Astronauts and Bridges

Once upon a time I was at the Midtown American Folk Art Museum when I came across John Ashbery looking at the very weird drawings of Henry Darger. He caught me looking at him and I registered the oddness of double observation. I never read the resulting poems, but I wonder at Ashbery's attention retained by the amateur prolific, symbolic world. I wonder at Ashbery, too, in terms of Baudelaire, who once expected his ideas to be heard and considered, and took this belief with him to l'Académie: when words, like ideas, had power. While it is refreshing to know that a famous poet is allowed to admire the work of an artist creating from intuition, not education, one may pause to wonder at the product of such perverse intention; whence gravitas...
I heard yesterday that some astronauts lose psychological orientation after floating above us, so far away. It seems to my mind this is a sign of our (serious) disconnect. As we are happy to debate the difference between 'science' and 'technology' for entertainment, a perfectly intelligent but older paper concludes the difference is merely semantic. An important variable of differentiation is no longer counted: ethics.
To grow faith in words and ideas implies trust. Even to capture whales on film, one must gain their trust. But trust takes time and a forgetting of self. Rumi writes:
Copper melts in the healing elixir,
So melt yourself in the mixture
that sustains existence.
It sounds like alchemy - which is never too far from a classical conception where man is the microcosm - to exist in harmony with things around him (not to be a cancerous microcosm). Rumi writes, "I'm not talking to materialists ... I speak only to those who know spiritual secrets." The natural world is more than a 'resource'; our linguistic connection to it is crucial. We do not sing natural life anymore, rather, our tinny jingles celebrate how man has plastered over the universe with his own creation, which is a rather perverted mimesis. Without bridging our intent to nature, a bridge some rather burnt, it is harder to redream the treasures of the past together. We are only given access to the adolescence, not maturity of mankind, and as to adolescence:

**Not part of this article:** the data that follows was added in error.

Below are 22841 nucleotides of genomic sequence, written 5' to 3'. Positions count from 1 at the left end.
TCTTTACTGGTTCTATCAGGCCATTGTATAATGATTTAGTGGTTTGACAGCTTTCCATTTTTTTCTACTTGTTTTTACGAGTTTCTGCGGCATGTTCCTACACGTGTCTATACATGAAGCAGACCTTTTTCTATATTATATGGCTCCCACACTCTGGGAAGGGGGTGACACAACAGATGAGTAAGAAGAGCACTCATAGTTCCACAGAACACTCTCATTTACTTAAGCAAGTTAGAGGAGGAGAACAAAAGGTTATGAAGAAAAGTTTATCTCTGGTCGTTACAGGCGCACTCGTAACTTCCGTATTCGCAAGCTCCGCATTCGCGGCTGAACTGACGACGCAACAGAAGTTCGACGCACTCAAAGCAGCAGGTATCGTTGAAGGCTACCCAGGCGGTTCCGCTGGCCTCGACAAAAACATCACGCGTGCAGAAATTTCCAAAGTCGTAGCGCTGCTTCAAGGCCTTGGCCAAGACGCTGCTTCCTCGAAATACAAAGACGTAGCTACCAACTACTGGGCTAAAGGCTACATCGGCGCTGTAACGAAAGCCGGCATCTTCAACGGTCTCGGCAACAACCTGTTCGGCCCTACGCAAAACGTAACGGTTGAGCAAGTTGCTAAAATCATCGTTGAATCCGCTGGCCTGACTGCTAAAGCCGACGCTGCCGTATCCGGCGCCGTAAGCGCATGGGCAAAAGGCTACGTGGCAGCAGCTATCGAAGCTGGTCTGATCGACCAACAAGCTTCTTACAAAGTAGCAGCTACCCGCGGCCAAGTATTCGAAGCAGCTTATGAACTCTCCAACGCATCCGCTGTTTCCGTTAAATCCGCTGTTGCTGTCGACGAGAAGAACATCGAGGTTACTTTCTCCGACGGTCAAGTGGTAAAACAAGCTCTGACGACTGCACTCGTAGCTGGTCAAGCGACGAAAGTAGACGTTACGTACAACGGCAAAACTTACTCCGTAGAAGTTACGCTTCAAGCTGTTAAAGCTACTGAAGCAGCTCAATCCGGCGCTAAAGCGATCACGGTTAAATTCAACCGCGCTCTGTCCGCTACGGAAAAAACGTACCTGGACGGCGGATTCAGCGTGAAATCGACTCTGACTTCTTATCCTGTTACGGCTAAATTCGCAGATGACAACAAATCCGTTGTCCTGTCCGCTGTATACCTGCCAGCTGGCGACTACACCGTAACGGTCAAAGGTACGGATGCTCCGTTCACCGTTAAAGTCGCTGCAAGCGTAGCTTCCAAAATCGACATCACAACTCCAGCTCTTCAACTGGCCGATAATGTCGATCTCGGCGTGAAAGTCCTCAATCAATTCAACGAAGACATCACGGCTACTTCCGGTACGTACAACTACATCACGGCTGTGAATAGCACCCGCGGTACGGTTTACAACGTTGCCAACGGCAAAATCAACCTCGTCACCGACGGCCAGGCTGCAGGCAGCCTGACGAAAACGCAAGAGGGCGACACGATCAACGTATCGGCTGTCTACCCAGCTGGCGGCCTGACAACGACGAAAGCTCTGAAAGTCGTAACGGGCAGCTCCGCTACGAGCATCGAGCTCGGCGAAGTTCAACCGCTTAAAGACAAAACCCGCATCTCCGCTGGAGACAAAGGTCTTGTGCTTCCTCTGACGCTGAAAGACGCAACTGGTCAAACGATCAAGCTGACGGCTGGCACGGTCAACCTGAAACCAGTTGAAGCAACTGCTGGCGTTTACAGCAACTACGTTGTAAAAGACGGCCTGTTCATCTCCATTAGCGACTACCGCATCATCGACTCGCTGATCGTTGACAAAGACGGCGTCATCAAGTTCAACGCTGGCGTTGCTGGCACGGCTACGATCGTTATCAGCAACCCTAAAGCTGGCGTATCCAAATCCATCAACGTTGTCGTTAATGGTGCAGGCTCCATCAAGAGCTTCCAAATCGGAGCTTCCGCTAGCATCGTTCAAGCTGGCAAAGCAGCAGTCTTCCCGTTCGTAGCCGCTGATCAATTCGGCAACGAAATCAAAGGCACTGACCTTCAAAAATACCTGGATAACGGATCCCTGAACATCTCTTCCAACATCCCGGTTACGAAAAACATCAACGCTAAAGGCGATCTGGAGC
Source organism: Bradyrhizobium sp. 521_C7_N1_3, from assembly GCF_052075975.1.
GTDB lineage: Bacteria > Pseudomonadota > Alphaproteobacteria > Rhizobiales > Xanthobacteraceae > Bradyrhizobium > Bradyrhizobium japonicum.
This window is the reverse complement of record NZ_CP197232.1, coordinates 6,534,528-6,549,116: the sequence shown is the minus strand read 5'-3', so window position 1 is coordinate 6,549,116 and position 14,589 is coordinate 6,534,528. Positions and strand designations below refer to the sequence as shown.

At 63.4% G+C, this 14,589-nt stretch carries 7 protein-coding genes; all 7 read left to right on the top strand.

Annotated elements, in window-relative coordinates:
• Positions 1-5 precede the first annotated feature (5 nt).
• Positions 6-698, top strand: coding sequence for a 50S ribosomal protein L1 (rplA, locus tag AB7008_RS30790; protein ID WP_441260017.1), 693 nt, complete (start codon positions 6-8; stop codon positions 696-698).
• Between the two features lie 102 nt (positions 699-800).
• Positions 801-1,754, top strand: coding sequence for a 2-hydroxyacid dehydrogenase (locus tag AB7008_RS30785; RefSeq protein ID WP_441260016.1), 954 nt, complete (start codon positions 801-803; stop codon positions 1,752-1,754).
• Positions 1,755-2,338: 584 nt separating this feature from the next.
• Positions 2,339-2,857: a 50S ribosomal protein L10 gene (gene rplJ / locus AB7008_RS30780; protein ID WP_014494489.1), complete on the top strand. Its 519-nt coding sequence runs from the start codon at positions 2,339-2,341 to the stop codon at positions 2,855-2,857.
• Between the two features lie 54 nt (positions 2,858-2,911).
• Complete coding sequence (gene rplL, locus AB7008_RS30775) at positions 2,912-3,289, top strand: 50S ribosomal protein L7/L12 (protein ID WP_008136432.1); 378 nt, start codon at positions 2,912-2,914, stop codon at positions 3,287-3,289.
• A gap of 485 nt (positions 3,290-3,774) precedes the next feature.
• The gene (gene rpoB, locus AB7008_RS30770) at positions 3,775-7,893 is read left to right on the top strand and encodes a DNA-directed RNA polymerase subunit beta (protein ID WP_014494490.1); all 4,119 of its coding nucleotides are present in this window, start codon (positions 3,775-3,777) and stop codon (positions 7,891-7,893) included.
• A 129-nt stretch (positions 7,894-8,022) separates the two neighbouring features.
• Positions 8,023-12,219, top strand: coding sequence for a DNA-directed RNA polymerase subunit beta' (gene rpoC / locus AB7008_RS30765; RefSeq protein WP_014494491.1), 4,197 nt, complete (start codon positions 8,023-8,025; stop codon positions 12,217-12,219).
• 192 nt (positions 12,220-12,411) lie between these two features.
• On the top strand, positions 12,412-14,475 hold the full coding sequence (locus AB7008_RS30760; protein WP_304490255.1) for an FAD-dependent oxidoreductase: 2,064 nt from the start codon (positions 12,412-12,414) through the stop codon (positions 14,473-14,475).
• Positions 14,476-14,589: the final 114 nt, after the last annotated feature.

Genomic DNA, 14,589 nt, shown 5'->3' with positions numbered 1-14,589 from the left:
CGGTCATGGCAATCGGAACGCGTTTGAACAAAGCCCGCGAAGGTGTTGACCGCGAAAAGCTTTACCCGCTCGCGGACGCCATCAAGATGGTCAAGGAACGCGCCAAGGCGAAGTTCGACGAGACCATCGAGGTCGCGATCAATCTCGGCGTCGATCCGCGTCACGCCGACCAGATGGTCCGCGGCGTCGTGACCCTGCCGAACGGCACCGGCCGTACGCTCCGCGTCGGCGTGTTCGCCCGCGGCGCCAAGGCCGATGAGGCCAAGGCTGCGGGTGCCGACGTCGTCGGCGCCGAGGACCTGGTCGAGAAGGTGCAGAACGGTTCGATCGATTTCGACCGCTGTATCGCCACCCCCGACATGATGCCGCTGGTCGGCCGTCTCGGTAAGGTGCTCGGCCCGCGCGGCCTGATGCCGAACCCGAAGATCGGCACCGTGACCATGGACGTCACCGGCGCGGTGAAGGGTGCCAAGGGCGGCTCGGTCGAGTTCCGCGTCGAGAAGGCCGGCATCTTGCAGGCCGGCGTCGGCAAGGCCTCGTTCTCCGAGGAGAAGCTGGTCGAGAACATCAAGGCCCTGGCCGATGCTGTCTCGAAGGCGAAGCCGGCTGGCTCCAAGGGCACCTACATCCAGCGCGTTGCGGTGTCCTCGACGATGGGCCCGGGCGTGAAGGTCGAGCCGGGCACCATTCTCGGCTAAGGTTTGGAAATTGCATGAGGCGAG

"In youth, when the passions begin to stir, the character is made to swerve from the orbit previously traced. Passion, more than Character, rules the hour. Thus we often see the prudent child turn out an extravagant youth; but he crystallizes once more into prudence, as he hardens with age."1
It does well to train the eye for continuity and connection. The connection between the poetic and the scientific is in the abstraction: certain events are abstracted from others with a particular end in view, "we make it serve some purpose of our will. Try as we may, we cannot, as we write history, escape our purposiveness," writes Trilling. To be aware of fallability gives credence back to the poet: and words may be believed because they are to be understood as the drive of intent.
There is a lovely Latin quote in Sir Arthur's book below the comment: "If we are really in a state of intellectual progress; if we are not deceived by the outward shows of things; it we are not giving applause, merely because across the stage esseda festinant, pilenta, petorrita" ([moves] the chariot used for slaves and luggage).

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